Initial predictions that 4 years would be required to reach a first harvest and that subsequent harvests might be made every three years thereafter were proved wrong. Stands should reach a harvestable standing crop after three years and the amount of regrowth may be enough that subsequent harvests could be obtained every two years.

Hesperaloe funifera, like Agave, is a CAM (crassulacean acid metabolism) plant (Damian Ravetta unpublished data). The photosynthetic pathways of other Hesperaloe species have not yet been determined, but it is of interest to note that in Yucca, Hesperaloe's closest relative, there are both CAM and C, species (Kemp and Gardetto 1982). The very low water requirement of H. funifera is consistent with CAM photosynthesis (Nobel 1991). High water-use efficiency, and hence low water requirement, is an important criterion for potential new crops for arid regions (McLaughlin 1985).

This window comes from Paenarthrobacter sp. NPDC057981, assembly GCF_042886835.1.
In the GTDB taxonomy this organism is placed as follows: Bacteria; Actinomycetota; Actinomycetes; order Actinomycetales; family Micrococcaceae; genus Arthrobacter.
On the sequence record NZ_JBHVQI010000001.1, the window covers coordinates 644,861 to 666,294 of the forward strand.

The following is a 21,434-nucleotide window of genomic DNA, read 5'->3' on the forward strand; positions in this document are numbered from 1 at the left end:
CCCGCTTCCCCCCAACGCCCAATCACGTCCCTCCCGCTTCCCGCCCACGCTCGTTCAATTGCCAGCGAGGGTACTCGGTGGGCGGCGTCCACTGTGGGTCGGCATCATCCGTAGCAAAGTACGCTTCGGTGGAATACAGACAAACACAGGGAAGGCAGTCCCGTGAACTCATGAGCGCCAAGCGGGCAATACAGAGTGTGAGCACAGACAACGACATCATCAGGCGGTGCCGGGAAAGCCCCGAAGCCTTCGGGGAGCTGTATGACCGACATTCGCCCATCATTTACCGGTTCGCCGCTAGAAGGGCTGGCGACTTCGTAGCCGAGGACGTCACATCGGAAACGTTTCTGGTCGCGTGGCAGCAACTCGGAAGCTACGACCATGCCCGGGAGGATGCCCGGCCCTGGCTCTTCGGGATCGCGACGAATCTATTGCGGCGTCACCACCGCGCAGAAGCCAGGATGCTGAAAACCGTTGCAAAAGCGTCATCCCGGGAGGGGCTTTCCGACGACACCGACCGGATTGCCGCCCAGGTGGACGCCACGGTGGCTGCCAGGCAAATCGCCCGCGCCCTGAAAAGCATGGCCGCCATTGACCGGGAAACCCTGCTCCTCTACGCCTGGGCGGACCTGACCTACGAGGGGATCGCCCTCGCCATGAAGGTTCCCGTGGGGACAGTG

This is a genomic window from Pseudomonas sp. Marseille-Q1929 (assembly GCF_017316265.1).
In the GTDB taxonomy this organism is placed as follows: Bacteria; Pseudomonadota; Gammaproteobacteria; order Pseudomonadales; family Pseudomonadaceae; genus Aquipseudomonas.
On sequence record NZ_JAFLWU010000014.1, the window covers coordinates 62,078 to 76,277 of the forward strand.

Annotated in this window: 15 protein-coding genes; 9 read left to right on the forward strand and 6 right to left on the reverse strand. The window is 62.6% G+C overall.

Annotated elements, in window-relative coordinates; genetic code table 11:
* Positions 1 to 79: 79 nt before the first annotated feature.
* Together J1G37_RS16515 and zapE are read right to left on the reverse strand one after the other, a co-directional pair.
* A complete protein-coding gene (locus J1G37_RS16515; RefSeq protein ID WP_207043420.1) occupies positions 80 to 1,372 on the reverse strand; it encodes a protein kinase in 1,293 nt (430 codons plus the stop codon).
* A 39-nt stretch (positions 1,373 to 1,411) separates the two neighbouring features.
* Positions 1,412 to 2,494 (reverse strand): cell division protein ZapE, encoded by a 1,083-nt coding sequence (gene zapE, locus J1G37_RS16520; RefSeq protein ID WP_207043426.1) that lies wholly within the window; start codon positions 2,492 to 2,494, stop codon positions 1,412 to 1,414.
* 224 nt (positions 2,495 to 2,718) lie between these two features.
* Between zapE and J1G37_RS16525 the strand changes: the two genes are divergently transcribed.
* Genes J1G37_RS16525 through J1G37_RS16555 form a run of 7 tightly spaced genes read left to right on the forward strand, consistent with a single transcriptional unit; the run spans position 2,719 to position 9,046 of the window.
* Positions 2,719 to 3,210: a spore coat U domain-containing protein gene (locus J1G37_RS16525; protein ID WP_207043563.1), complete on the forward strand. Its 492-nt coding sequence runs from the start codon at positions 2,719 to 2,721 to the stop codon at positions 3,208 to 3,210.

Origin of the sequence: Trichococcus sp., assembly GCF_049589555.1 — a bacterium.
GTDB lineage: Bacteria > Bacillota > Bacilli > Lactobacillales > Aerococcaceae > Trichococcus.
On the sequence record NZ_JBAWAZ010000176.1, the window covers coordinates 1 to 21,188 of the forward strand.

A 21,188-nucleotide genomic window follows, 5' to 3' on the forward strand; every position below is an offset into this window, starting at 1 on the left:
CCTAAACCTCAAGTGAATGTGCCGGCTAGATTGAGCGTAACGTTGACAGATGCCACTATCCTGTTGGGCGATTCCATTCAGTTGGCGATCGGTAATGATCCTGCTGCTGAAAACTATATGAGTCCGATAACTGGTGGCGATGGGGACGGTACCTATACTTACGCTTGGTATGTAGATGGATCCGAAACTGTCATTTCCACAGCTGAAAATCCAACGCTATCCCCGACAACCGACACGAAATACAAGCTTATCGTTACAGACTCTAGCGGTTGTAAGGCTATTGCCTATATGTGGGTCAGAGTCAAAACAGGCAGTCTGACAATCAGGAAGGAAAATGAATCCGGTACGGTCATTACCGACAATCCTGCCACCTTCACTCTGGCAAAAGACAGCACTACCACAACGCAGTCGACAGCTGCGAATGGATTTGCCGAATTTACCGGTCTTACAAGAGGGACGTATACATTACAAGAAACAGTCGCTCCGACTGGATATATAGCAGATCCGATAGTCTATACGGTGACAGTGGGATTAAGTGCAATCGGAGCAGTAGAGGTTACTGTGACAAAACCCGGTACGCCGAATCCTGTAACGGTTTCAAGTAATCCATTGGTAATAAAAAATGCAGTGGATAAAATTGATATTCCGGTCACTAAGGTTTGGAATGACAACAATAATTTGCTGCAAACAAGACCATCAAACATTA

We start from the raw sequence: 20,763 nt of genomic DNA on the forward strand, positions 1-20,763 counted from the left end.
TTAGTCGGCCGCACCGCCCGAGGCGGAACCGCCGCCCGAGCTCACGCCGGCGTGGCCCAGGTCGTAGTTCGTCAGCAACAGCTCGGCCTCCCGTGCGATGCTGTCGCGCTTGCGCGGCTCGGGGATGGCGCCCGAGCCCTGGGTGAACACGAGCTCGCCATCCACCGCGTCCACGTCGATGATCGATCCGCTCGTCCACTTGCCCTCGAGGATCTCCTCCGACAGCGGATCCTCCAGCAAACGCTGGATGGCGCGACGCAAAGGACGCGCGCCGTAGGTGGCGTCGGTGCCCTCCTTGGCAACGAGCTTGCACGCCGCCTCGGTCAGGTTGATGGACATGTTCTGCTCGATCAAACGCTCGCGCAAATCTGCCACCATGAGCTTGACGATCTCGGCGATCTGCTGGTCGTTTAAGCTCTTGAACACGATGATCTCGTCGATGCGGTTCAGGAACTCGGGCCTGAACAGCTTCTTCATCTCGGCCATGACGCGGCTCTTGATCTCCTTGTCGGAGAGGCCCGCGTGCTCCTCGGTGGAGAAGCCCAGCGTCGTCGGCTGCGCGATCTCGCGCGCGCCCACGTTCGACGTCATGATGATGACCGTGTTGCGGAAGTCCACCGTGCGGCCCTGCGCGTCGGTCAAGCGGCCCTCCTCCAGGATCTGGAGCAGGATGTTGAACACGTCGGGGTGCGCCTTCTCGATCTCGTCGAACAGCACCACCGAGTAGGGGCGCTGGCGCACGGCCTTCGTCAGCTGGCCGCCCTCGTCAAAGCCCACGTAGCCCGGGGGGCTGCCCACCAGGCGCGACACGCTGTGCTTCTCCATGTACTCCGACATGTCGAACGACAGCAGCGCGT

There appears to be a trade-off between flower-stalk production and leaf production in H. funifera, i.e., investment of photosynthetically-fixed carbon into flower stalks may decrease the amount of leaf production. Selection for plants with delayed flowering might result in greater leaf production at the first harvest. However, all rosettes must eventually terminate in a flower stalk. Delayed flowering will only result in improved leaf yields if it is accompanied by formation of an increased number of leaf primordia. Also, flowering is correlated with the production of lateral rosettes and an increased number of rosettes probably will result in larger subsequent harvests. Determining what controls the number of leaves produced by a rosette and what triggers production of flower stalks and lateral rosettes will be critical to improving yields in this species.